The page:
Ms. Firstman’s mom had just passed away three weeks prior to our luncheon, making reading her mother’s favorite excerpts pretty difficult. She needed the help of her theater buddy, Irene Morse, to read the last line.
“And you are so much more than that,” a refrain her mother would use when referring to Ms Firstman’s fascination with Charlie’s Angles Farah Fawcett.
After Ms. Firstman’s reading she encouraged questions. What are your top travel destinations? Guatemala and France. How long did it take to write your book? Seven years of taking notes and one year 24/7.
The final question was how to take care of parents when the relationship is complicated. She advised the ladies to focus on the higher part of us. Address your parents’ higher consciousness she said. “Not the part of themselves that is grumpy or difficult.”
But no one asked the most important question that Ms. Firstman addresses in her book, “what it all means.”
I guess we are going to have to read it to find out.
I need to get this off my chest
This may not help the situation but here goes. I think the old Tulare Local Healthcare Board of Directors, Sherrie Bell, Laura Gadke, Richard Torres and Parmod Kumar need to pay the $10 million dollar penalty to get rid of Healthcare Conglomerates Association (HCCA.)
There, I said it because everyone else is thinking it.
In May of 2014 the old board signed the Management Service Agreement (MSA) between HCCA and the Tulare Regional Medical Center, then kept the agreement a secret for over a year.
This was definitely a dereliction of duty and they should be held accountable.
Or maybe just Ms. Bell should have to pay the fine because she was the chairperson of the board. She could have advised her fellow board members to amend the most egregious parts of the agreement or advise them to not sign it at all.
Or maybe Dr. Kumar should be the one to pay the fine because he made millions of dollars off of Tulare taxpayers. Can you say “conflict of interests?”
I hate to criticize Ms. Gadke because she is so sweet. I don’t know if Ms. Bell is as sweet because she never returned my calls. Voice writer Dave Adalian did get a callback from Ms. Bell, once.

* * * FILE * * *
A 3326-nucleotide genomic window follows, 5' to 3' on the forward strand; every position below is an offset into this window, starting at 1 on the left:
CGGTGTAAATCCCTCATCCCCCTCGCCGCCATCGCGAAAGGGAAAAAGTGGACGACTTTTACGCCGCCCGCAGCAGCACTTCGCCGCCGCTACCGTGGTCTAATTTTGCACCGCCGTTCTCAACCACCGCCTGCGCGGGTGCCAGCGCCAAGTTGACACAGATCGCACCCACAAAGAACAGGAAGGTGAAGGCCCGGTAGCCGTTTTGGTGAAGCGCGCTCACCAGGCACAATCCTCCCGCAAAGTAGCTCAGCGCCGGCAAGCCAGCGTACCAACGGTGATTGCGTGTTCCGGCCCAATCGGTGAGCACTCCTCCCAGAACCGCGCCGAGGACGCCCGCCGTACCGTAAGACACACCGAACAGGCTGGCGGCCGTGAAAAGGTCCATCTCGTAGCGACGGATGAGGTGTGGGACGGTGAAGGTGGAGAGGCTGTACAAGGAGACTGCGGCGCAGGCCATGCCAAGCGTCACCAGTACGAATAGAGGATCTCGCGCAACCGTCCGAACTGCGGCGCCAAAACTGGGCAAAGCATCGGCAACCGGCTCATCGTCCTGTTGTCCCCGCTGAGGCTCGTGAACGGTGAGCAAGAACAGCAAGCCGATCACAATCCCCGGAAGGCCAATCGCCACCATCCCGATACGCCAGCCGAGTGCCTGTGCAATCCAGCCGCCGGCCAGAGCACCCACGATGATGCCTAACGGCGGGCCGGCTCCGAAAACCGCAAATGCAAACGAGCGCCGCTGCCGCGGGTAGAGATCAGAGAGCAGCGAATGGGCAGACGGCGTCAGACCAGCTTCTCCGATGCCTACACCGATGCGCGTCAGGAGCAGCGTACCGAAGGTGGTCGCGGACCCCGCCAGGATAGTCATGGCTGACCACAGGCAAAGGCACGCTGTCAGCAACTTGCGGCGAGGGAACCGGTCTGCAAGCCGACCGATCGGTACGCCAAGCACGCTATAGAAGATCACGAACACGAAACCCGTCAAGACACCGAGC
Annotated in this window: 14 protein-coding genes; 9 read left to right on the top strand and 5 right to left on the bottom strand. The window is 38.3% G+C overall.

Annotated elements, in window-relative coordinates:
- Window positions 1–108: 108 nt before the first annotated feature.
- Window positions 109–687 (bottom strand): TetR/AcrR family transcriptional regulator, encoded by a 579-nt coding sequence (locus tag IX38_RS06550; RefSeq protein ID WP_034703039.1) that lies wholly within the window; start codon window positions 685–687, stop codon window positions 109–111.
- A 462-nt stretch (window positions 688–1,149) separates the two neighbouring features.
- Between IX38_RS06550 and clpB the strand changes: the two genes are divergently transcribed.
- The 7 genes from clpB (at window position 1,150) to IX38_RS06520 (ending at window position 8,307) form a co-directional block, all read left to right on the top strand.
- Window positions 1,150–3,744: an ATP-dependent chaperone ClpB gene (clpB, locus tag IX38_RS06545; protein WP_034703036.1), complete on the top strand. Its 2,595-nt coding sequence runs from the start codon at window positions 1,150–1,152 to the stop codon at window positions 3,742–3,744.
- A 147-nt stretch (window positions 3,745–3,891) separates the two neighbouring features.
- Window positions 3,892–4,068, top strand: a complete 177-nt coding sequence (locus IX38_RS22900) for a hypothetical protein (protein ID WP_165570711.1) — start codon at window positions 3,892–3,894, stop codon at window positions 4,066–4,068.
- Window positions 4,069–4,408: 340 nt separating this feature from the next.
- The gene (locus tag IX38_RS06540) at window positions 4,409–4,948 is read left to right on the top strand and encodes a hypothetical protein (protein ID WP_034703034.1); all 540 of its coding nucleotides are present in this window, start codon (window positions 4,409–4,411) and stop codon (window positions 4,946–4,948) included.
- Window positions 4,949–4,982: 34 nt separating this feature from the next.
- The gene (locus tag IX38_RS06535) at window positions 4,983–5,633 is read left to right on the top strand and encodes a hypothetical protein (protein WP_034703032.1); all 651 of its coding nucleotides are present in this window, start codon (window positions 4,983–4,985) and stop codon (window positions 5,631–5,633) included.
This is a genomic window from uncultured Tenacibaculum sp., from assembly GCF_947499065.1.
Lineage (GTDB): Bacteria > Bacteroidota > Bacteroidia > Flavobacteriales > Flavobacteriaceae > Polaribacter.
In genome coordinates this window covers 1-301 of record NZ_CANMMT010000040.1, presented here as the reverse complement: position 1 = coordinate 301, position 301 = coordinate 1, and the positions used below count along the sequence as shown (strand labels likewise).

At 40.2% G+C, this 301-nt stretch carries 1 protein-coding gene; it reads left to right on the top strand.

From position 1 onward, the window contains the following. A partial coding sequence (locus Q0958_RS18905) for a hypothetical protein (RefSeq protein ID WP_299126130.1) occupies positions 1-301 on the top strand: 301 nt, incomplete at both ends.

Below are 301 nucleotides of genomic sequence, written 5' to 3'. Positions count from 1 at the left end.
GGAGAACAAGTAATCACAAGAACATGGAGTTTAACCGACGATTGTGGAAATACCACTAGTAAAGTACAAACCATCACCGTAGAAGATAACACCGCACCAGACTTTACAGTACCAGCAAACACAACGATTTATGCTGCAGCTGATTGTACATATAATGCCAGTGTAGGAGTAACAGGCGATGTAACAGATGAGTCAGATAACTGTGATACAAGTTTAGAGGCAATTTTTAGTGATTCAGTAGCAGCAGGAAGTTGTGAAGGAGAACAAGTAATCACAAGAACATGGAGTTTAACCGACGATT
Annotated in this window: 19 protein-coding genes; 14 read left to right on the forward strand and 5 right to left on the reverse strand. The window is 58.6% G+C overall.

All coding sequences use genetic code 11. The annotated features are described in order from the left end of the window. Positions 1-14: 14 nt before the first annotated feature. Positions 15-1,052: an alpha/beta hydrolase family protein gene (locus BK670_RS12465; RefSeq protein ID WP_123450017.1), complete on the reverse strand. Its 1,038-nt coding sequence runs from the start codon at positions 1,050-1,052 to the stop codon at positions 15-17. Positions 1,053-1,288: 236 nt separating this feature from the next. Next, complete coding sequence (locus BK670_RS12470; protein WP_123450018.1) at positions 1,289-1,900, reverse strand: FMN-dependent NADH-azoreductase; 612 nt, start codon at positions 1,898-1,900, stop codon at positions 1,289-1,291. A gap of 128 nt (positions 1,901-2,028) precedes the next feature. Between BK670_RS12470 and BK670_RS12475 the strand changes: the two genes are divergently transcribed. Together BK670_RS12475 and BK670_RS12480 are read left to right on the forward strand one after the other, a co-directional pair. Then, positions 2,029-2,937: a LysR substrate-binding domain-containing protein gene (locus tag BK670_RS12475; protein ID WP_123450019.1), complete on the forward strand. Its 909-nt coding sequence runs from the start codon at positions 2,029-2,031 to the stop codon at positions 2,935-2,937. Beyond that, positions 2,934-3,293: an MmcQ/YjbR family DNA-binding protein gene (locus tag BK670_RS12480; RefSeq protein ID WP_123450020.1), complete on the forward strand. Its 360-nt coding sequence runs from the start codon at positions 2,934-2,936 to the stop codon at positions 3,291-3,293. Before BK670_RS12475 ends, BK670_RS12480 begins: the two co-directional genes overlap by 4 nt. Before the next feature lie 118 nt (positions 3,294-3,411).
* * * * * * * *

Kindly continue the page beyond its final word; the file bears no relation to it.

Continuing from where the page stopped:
“She didn’t know it was me. We had a long talk before she figured out who I was. Then she told me I wasn’t who I said I was.”
As for Ms. Gadke, a longtime Tulare resident, I had a couple of very pleasant and educational conversations with her. It is obvious she only wanted what was best for the hospital and Tulare.
It seems to me that she was talked into running for the hospital board the first time out of civic duty, then had her arm twisted to run the second time when she lost to current trustee Michael Jamaica.
Former Trustee Richard Torrez sounds like a great guy also, but I hold Ms. Gadke and Mr. Torrez as responsible for the mess facing the hospital as I do Ms. Bell and Dr, Kumar.
Why? Because silence is consent, and Mr. Torrez wins the lottery on that one.
I know members of the community were shouting from the mountain tops to tell Ms. Gadke and Mr. Torrez to rein in HCCA’s power. People all over Tulare, and all over the county, heard their cries.
All they had to do was listen.
What they did is called “willful ignorance” and we have had some doozies throughout world history of what happens when the citizenry refuses to face the truth.
The board not hiring their own lawyer was a dereliction of duty. Signing the MSA was unconscionable. Giving Dr. Benzeevi carte blanche to get any loan he wants without board review is a breach of fiduciary duty. And the list goes on.
Sitting around blaming past board members doesn’t make things better, but they can’t get much worse. The hospital has filed Chapter 9 bankruptcy and is hoping to prove HCCA’s mismanagement to avoid the $10million dollar penalty.
One lawyer told me another way out of the penalty was that if Sherrie Bell admits that she did not read the MSA. Thus, the contract would be void. You can’t represent the district if you don’t read what you are signing.
Apologies, bankruptcies, a new board – Tulare Regional Medical Center is a long way from being whole, but at least they have turned the corner.